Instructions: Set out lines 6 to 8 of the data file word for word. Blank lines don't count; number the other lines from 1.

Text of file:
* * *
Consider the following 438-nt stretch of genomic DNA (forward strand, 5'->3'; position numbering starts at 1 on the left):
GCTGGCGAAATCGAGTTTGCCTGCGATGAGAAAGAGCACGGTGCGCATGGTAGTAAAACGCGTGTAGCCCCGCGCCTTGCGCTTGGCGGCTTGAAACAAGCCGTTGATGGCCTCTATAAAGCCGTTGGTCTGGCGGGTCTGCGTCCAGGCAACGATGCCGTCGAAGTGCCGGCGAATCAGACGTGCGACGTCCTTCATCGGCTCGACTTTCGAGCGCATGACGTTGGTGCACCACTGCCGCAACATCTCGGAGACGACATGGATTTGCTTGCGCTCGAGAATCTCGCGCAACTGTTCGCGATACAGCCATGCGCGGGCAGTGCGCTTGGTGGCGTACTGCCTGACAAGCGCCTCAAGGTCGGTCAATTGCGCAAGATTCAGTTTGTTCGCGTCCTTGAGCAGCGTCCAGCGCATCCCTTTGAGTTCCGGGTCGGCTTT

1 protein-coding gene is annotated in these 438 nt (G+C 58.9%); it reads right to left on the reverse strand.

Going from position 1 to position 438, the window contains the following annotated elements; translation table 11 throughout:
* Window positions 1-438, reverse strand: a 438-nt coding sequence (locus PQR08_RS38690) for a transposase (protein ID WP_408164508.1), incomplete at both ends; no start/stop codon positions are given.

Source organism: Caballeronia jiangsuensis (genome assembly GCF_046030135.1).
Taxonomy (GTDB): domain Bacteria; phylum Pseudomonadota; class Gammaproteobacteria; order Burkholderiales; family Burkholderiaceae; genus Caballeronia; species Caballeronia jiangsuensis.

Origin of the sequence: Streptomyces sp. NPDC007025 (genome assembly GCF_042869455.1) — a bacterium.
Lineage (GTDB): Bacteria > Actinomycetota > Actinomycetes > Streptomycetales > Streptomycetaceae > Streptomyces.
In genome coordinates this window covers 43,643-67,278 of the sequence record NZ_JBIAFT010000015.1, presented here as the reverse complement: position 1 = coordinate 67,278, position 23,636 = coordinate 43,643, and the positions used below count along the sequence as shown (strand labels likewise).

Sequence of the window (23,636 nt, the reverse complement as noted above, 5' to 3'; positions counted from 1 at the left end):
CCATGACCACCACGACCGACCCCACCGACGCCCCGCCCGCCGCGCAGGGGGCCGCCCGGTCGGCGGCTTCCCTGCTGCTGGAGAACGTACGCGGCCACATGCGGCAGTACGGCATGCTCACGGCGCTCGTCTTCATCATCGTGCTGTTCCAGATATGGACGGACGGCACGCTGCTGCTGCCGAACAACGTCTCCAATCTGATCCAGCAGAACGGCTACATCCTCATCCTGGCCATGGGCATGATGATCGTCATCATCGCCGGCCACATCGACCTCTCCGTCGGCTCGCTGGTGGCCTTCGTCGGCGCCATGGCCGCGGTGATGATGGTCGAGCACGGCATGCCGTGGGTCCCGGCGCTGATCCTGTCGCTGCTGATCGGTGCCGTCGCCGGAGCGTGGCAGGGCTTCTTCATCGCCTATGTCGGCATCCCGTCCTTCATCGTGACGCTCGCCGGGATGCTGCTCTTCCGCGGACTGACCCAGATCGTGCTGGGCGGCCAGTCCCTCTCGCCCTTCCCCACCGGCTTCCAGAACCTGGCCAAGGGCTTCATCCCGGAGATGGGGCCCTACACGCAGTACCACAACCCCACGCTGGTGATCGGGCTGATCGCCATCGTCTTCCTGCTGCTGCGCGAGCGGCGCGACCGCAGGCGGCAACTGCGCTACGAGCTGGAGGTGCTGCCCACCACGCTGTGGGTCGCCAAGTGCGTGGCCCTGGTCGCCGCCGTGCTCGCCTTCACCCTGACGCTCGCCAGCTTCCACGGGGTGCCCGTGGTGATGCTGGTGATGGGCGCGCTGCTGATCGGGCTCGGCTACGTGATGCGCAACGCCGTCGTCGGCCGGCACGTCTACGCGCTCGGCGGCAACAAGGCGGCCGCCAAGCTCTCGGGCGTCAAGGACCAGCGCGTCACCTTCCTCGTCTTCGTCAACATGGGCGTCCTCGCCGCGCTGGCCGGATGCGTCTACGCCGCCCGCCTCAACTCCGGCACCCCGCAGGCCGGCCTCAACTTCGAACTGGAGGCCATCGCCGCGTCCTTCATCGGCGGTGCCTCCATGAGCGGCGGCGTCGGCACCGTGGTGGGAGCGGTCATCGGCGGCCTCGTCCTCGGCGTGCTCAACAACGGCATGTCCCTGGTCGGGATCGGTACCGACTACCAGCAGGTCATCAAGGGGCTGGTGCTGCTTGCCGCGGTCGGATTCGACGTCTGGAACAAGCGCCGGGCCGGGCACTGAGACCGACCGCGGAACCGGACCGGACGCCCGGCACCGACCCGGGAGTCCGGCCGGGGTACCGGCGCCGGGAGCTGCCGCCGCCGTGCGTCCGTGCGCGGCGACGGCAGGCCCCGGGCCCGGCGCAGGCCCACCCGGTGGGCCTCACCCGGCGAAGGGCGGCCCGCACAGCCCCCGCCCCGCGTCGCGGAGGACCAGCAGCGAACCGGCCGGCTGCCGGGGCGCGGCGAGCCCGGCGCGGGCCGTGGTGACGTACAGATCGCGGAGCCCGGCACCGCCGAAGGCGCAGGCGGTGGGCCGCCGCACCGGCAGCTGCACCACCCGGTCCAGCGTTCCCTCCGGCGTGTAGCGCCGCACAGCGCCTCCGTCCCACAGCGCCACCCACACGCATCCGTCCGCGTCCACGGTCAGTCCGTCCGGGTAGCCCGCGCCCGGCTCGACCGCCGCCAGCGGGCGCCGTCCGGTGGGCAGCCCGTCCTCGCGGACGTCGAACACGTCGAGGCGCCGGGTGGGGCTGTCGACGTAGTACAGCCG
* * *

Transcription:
Source organism: Caballeronia jiangsuensis (genome assembly GCF_046030135.1).
Taxonomy (GTDB): domain Bacteria; phylum Pseudomonadota; class Gammaproteobacteria; order Burkholderiales; family Burkholderiaceae; genus Caballeronia; species Caballeronia jiangsuensis.

Origin of the sequence: Streptomyces sp. NPDC007025 (genome assembly GCF_042869455.1) — a bacterium.